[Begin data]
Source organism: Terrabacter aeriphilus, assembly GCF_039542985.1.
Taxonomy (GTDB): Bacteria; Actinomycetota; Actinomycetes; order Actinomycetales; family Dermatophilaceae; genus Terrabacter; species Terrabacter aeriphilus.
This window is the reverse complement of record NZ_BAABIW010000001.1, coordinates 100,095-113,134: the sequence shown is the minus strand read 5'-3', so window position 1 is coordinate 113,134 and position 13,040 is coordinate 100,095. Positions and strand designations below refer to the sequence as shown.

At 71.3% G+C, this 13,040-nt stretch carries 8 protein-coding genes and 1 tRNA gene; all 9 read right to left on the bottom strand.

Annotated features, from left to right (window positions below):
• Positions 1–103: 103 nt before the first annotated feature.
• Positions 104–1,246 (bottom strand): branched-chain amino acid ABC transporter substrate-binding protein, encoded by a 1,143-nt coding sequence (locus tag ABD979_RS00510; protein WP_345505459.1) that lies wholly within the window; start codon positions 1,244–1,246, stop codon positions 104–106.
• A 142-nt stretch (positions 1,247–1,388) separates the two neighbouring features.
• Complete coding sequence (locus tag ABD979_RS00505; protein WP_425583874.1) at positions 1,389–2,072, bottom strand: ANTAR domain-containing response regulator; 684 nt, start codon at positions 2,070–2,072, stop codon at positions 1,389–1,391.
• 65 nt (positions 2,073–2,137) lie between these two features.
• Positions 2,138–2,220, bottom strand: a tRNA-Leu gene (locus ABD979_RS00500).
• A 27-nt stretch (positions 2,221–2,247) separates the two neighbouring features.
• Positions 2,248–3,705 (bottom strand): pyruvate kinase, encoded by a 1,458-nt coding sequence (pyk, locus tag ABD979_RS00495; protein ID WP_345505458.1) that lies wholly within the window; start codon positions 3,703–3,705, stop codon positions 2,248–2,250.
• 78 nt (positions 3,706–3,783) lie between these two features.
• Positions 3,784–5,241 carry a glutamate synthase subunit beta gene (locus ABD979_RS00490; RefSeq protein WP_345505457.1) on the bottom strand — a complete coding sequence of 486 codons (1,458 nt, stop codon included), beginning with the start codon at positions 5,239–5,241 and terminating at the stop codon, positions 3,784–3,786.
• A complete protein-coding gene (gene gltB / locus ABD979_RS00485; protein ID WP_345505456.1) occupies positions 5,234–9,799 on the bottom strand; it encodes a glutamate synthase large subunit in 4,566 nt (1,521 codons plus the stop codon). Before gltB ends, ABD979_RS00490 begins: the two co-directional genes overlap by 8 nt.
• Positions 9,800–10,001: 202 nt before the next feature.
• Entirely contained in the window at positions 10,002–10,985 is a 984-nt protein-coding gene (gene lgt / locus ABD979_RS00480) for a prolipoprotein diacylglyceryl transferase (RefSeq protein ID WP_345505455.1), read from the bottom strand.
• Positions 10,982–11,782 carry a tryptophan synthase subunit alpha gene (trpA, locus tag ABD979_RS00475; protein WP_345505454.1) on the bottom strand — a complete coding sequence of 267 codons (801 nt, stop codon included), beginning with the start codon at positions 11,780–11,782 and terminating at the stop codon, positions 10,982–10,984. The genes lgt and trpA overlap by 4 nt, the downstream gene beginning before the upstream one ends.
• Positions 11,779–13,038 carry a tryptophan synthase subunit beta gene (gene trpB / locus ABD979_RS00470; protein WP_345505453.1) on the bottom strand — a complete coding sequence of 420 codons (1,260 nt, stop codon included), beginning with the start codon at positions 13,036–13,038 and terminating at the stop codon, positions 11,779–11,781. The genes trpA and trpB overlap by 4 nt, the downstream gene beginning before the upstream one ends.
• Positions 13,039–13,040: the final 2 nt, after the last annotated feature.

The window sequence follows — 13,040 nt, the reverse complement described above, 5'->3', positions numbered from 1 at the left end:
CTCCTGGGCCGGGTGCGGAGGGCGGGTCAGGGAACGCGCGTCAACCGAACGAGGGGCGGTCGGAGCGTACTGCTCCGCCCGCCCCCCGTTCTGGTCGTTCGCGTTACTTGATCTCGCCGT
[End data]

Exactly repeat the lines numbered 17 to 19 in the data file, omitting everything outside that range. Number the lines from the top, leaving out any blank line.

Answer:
• Positions 9,800–10,001: 202 nt before the next feature.
• Entirely contained in the window at positions 10,002–10,985 is a 984-nt protein-coding gene (gene lgt / locus ABD979_RS00480) for a prolipoprotein diacylglyceryl transferase (RefSeq protein ID WP_345505455.1), read from the bottom strand.
• Positions 10,982–11,782 carry a tryptophan synthase subunit alpha gene (trpA, locus tag ABD979_RS00475; protein WP_345505454.1) on the bottom strand — a complete coding sequence of 267 codons (801 nt, stop codon included), beginning with the start codon at positions 11,780–11,782 and terminating at the stop codon, positions 10,982–10,984. The genes lgt and trpA overlap by 4 nt, the downstream gene beginning before the upstream one ends.